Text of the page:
Research shows that multiple transfers between schools were associated with a higher rate of disciplinary incidents, significantly higher rates of absences and significantly lower GPAs than students who remain in a consistent school environment.
And the greatest indicator of how a student will perform in college is their GPA not a state assessment score or SAT score, Gasko said.
Teaching what’s right
When Hackett Principal Paolino came to the district from Guilderland, he said he believed he was a good educator. Five years at Hackett, however, showed him that he will always have a lot to learn.
Though scores haven’t improved at Hackett like the district and the state would like, Paolino said he can’t help but wonder what the focus of his school should be sometimes. He glanced at framed pictures of his own two sons, not quite in middle school yet, and wondered aloud. He spoke of respect, integrity, honesty the qualities he said he wants his own kids and Hackett middle school students to learn, in addition earning proficient reading and math scores.
But he worries that too much focus on test scores will take away from the education he believes will help students lead the world one day.
Educators agree that all of Albany’s students are their responsibility the city’s kids are everyone’s kids, no matter their zip code or the particular school they attend.
The diversity and the challenges are what make the Albany city students special, Paolino said. And though change may take longer than the state approves, it’s work that Albany educators, at both charter and district schools, are willing to do.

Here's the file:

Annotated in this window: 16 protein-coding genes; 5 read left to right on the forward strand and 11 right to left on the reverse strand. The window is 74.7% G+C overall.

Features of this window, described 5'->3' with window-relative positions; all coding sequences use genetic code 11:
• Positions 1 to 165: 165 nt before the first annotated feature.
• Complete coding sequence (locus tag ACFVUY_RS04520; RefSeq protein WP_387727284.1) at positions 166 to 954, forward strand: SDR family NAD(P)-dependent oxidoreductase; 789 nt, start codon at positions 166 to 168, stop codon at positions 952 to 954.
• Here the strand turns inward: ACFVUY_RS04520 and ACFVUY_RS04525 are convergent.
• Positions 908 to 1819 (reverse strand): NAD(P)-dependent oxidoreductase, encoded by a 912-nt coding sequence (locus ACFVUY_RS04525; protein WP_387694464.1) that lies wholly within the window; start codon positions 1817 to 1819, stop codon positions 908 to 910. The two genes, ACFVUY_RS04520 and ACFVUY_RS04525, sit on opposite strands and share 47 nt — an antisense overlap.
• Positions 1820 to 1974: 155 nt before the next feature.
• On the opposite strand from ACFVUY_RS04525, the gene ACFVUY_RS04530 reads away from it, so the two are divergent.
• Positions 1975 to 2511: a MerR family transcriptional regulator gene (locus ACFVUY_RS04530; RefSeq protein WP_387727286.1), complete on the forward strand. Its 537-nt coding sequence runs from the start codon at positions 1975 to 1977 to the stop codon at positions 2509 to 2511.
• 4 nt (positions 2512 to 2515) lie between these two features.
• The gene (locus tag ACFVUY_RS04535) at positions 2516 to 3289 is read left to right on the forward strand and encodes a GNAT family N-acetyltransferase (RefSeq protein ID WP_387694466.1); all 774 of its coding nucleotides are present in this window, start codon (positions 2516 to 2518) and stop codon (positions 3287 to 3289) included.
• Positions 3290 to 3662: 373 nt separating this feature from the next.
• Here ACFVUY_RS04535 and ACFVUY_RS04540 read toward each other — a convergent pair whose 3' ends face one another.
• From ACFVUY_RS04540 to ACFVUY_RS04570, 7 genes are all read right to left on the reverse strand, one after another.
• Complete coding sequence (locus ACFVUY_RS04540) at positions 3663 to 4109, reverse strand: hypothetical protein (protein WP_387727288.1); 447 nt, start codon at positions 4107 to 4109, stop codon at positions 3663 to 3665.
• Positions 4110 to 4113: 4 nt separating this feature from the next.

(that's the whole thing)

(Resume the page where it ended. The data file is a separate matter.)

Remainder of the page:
Giving up on these kids would be the greatest disservice of all, he said.
“Every kid wants the same thing,” Paolino said. “They want direction. They want some success and they want to know they’re going to be OK.”
State test scores
2014 state test scores; proficiency is determined by scoring a 3 or 4 on the state test.
6 percent proficient in ELA
6 percent proficient in math
16 percent proficient in ELA
11 percent proficient in math
North Albany Academy (scores include grades 3-8)
5 percent proficient in ELA
4 percent proficient in math
Albany Community Charter School
20 percent proficient in ELA
27 percent proficient in math
Brighter Choice Middle School for Boys
11 percent proficient in ELA
18 percent proficient in math
Brighter Choice Middle School for Girls
15 percent proficient in ELA
12 percent proficient in math
KIPP Tech Valley
29 percent proficient in ELA
43 percent proficient in math
State average in 2013-14
31 percent proficient in ELA
36 percent proficient in math
Source: State Education Department